A DAY IN THE LIFE OF MATT WHITTOCK

Matt Whittock
With acres of rolling countryside and the newly added Woodland Trail, there’s a lot of time and hard work that goes into developing and nurturing our grounds to enable our wildlife to thrive. Hear from our ecology expert Matt Whittock on all his findings and how he spends his days supporting the growth of our wildlife programme.

When did you start to become interested in ecology and nature? How do you plan what you’re working on each day?

I became interested in nature at an early age, visiting nature reserves and observing the behaviours of birds and animals in their natural environment. When I left school and started greenkeeping I was able to watch nature on a daily basis and I was suddenly in a position where I could actually make improvements to the natural habitat to help certain species thrive. Since joining The Belfry about 10 years ago my love of nature and ecology has evolved, and now there are habitats all over the site that have improved over the years and are now home to many different kinds of wildlife.

What are your main wildlife projects for this time of the year?

The spring is a fantastic time of the year to watch nature make the most of any winter projects that have been carried out, such as nest boxes and improvements to wetland areas. It is also a good time to plant reeds and other aquatic plants in lakes and streams that will provide shelter and food for small invertebrates that will then also provide food for larger amphibious creatures and so on through the chain. Reeds and bulrushes also provide nesting opportunities for birds such as Reed Warblers.

How does the number of golfers playing at The Belfry affect the ecology and nature surrounding and the work you do?

The Belfry obviously attracts many visitors which does affect the ecology greatly by putting off certain elusive species and also disturbing their habitat, however with careful planning and location of habitats we can achieve the best of both worlds. The Belfry has a large number of Skylarks that populate the PGA course and nest in the long rough this can cause issues for the birds with golfers walking in the long rough looking for balls, but if we locate a nest we do our best to rope the area off to help prevent any disturbance.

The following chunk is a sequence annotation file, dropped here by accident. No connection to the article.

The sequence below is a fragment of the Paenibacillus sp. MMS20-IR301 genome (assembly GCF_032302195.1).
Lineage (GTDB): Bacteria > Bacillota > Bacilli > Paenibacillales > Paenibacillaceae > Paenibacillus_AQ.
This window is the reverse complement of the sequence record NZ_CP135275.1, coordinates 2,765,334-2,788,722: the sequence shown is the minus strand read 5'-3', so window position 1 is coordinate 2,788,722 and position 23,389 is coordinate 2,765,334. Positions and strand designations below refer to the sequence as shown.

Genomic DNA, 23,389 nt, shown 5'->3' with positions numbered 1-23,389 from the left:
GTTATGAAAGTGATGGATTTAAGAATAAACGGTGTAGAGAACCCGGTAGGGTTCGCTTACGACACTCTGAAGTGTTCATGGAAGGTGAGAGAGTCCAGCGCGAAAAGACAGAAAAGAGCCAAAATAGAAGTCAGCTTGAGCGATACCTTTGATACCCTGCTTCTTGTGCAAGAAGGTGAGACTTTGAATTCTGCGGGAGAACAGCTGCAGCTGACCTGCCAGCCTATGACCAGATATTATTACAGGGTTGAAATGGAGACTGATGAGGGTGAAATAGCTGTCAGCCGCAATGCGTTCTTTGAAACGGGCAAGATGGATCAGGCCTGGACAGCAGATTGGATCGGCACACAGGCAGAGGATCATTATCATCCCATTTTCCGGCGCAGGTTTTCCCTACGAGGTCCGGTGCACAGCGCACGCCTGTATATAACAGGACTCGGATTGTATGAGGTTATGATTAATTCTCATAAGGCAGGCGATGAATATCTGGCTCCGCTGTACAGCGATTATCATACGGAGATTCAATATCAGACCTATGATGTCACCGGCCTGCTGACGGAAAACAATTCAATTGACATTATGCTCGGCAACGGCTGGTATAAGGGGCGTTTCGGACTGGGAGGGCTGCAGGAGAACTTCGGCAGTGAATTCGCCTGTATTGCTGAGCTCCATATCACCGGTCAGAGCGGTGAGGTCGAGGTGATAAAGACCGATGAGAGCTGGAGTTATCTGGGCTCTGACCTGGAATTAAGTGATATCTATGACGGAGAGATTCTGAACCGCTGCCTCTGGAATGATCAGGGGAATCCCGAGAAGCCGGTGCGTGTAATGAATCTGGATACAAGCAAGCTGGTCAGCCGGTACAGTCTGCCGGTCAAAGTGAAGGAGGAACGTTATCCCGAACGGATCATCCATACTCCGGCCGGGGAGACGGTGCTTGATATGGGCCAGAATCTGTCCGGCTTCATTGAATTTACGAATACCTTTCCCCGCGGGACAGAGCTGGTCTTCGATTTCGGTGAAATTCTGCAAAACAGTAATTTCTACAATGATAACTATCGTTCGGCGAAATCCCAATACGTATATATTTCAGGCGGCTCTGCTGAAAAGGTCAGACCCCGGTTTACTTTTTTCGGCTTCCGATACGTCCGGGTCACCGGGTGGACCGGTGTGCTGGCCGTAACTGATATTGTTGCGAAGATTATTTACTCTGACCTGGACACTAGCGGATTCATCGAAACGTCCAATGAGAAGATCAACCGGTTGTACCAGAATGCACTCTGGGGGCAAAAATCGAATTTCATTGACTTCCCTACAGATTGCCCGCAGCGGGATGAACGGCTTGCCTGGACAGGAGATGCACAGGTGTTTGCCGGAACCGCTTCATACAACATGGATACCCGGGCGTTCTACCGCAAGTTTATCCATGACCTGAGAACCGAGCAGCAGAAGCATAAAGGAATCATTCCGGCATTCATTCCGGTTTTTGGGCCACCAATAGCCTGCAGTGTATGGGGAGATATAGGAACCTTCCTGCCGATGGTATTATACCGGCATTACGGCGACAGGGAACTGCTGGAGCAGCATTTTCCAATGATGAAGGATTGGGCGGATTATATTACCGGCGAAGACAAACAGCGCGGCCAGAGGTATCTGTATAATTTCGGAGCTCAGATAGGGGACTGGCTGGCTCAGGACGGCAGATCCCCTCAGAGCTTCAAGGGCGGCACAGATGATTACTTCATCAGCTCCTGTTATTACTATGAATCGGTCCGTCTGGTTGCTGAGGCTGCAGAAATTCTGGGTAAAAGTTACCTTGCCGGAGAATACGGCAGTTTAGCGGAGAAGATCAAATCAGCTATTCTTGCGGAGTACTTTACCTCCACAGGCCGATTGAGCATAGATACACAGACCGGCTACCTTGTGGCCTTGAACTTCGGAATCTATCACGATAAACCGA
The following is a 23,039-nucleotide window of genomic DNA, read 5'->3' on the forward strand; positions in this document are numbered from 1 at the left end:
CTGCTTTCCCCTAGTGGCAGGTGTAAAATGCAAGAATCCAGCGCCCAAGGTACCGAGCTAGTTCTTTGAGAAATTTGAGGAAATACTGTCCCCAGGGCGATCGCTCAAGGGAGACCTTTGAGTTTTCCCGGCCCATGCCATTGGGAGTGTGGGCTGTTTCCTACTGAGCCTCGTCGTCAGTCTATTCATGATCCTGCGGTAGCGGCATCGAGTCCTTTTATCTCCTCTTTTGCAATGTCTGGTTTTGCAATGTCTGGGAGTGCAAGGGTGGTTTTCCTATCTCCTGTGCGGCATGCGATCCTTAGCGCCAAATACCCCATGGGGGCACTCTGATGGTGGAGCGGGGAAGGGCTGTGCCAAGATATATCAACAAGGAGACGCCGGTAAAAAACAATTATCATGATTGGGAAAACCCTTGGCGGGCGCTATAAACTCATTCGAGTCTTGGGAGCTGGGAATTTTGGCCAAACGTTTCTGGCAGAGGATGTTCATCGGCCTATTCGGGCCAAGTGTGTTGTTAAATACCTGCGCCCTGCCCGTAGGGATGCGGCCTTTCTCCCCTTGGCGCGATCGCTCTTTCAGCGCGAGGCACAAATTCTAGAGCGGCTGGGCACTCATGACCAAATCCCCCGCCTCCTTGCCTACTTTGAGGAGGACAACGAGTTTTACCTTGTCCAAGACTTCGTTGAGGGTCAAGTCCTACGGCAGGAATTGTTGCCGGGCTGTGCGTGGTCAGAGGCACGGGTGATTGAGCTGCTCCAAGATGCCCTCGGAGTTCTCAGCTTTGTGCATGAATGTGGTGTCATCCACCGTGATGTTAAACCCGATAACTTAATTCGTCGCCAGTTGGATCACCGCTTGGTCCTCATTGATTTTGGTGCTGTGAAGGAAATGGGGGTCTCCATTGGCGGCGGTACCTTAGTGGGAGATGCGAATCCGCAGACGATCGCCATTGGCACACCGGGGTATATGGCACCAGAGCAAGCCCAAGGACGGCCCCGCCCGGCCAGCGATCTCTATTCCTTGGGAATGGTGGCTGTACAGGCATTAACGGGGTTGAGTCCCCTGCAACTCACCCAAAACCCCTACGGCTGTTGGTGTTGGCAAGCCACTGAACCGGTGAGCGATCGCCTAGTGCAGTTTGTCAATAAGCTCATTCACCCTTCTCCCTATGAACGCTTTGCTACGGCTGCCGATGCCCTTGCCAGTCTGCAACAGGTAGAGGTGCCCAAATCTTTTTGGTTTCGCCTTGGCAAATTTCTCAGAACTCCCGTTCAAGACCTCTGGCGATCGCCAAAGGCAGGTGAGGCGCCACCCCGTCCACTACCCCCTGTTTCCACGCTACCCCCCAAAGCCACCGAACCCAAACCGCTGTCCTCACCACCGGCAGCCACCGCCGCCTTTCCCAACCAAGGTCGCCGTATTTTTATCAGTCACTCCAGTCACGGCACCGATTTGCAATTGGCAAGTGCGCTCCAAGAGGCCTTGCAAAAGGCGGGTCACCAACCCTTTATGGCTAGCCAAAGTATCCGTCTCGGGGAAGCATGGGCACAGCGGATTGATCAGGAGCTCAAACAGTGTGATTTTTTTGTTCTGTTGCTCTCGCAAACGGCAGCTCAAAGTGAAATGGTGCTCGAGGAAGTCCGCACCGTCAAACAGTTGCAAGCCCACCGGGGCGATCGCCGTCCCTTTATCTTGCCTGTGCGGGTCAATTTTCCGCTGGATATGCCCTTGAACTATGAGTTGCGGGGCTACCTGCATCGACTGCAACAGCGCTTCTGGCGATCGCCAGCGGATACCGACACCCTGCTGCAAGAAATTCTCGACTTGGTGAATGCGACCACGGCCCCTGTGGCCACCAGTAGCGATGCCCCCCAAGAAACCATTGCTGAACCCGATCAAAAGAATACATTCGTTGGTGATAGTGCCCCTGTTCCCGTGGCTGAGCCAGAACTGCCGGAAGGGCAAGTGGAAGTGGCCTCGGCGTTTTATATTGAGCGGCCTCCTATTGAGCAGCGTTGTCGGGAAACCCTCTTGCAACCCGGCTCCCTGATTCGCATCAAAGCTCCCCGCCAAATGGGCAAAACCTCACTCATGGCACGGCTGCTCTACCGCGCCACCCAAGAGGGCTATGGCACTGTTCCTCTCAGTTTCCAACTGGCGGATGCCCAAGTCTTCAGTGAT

What is your favourite part of the work you do?

It’s amazing to work towards providing a home for nature and to see so many (red listed species) thriving out on the golf courses. It is amazing to work with Angus to produce 3 top quality golf courses that not only offer a fantastic golfing experience but are providing a much needed home for nature.

Which golf course is home to the most wildlife? Why do you think that is?

All 3 golf courses are totally different and attract a wide range of wildlife but the PGA National without doubt has the largest diversity of wildlife. This is because of its differing habitats from water courses and mature trees to wide open long rough areas. Just looking at the PGA course you can see it’s a very wild natural golf course. Although many golfers find our long rough difficult it is an important habitat for many birds and animals. In a world where areas of long grasses are disappearing places like the PGA National are a vital lifeline for nature.

What was your most exciting discovery out on The Belfry golf courses?

A little while ago I came across possible evidence of water voles on the site and since then we have worked closely with the RSPB to undertake water vole surveys (exciting times ahead). It’s always a great feeling to discover a new species on the site, it shows we are doing something right.

How important is conservation and ecology for the golf courses?

Conservation is vital as many species are now under threat so here at The Belfry we are showing how every golf course in the country can make a real difference, not only for habitat management but also reducing the use of chemicals and harmful substances and exploring more natural methods. Golf courses have always had a bad reputation for being harmful to the environment, but the times are changing and it is a really exciting time to be a golf course ecologist.